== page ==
A well-known pensioner, who worked tirelessly for charity, has died at the age of 94.
Remarkable Maisie Polwarth raised thousands of pounds for good causes throughout her life, as well as organising practical support and donations.
My mother would never regard herself as a great woman, no matter what she had done.Pamela Cassells
She touched so many lives that while she only moved to Morpeth in 1988, some 200 people gathered at St James’s Church last Thursday to pay their respects.
Mrs Polwarth had a passion for writing and regularly entered the Morpeth Northumbrian Gathering competitions with tales of her life. This work was read at her funeral by family members, ensuring her story was told in her own words.
She was born at Tyne Dock to George and Phyllis McKenzie, moving when just a few weeks old to Dudley, where her father ran a barber’s shop.
After leaving school, Mrs Polwarth learnt shorthand and typing and intended to seek a clerical post, working in her father’s shop in the meantime.
However, when the Second World War broke out she took up a job in a grocery shop, delivering orders by horse and cart.
She enjoyed attending church, choir practice and the drama group, and met her husband Jim at the church youth club they ran together. Mr Polwarth volunteered for the Royal Navy in 1940 and the pair intended to marry when he was home on leave. However, his leave was cancelled and Maisie signed up for the Auxiliary Territorial Service.
When Mr Polwarth’s ship was damaged the wedding was on again, but Maisie’s call-up papers arrived ordering her to barracks in Edinburgh two days before the big day.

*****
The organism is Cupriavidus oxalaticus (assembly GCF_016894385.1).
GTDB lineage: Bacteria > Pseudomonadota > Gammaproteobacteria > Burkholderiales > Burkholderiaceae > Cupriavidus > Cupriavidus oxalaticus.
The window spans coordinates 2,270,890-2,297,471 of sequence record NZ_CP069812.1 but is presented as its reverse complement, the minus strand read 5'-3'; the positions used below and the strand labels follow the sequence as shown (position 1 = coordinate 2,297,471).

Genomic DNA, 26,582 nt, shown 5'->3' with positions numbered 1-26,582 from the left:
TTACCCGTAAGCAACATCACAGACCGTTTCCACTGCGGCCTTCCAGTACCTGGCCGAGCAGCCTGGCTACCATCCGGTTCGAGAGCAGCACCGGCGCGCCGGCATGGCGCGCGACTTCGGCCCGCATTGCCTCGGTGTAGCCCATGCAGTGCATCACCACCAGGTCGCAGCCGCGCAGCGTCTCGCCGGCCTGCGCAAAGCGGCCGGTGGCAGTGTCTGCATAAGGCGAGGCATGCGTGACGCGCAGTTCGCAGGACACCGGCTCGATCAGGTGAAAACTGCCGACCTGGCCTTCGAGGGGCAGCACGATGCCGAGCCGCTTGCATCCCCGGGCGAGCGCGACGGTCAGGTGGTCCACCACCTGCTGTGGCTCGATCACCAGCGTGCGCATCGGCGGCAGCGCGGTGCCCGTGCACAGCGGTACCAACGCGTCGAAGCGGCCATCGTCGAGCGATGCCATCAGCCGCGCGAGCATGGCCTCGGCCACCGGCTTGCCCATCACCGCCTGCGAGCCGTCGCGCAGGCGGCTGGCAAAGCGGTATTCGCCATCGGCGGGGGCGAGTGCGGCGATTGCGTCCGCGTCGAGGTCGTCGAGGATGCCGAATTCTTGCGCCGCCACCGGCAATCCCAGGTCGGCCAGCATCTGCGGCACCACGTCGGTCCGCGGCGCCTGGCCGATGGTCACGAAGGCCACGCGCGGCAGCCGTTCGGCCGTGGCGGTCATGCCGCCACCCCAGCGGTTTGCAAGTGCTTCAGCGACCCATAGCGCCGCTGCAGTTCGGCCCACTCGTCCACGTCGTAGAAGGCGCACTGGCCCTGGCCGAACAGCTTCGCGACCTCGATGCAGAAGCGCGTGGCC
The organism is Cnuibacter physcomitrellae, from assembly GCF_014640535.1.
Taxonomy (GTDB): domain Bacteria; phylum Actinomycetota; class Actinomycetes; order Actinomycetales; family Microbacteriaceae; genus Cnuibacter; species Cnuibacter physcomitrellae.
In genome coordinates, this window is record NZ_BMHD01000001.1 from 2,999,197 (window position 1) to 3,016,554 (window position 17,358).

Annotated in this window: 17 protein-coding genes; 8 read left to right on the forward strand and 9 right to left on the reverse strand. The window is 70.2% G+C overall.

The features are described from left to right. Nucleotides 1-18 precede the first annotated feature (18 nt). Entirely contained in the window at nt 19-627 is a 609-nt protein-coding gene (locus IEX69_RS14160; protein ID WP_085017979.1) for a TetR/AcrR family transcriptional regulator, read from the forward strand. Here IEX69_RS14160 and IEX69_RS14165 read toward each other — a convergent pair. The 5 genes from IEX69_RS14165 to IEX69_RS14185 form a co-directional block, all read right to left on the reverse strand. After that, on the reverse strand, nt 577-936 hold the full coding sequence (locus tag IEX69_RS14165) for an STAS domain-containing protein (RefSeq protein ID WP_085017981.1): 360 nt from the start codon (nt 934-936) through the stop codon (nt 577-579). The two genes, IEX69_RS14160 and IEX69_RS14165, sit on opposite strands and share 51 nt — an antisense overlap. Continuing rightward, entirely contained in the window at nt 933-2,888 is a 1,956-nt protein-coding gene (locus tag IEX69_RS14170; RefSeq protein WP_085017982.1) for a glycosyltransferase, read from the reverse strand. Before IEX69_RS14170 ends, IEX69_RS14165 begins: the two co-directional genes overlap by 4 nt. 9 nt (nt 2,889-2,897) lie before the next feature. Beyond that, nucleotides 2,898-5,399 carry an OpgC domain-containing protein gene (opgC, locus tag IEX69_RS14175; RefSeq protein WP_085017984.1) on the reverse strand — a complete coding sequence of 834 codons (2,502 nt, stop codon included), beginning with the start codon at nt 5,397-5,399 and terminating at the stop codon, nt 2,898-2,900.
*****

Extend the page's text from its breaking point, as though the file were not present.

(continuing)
She was granted leave and the wedding went ahead, but due to a mix-up Mrs Polwarth was posted as a deserter. When she reported to the recruiting centre she was told that as she had married she was exempt from service and had to go back to her grocery job and voluntary work as a fire watcher.
The couple had three children, Pamela, Peter and Jim, and moved to Morpeth to be near Pamela, but sadly Mr Polwarth died soon afterwards.
Mrs Polwarth loved her home in Millside and became a firm part of the community, organising many tea dances and social gatherings.
She ran annual Macmillan Coffee Mornings from their inception, and when her home was flooded in 2008 she simply switched the venue to a nearby business. Even failing eyesight did not stop her playing host, and she held her last coffee morning for the charity as recently as September.
Mrs Polwarth also sent parcels to Romania and spectacles to Africa, collected tins for the Wansbeck Valley Food Bank and People’s Kitchen, organised sales for Guide Dogs, and was a member of The Pennies Folk, collecting loose change for children’s charities.
She was a volunteer librarian at Newminster Middle School and a member of the WI, Mothers’ Union and Morpeth Antiquarian Society, for which a collection was taken at her funeral.
Mrs Polwarth died suddenly on February 24, leaving three children, seven grandchildren and eight great grandchildren.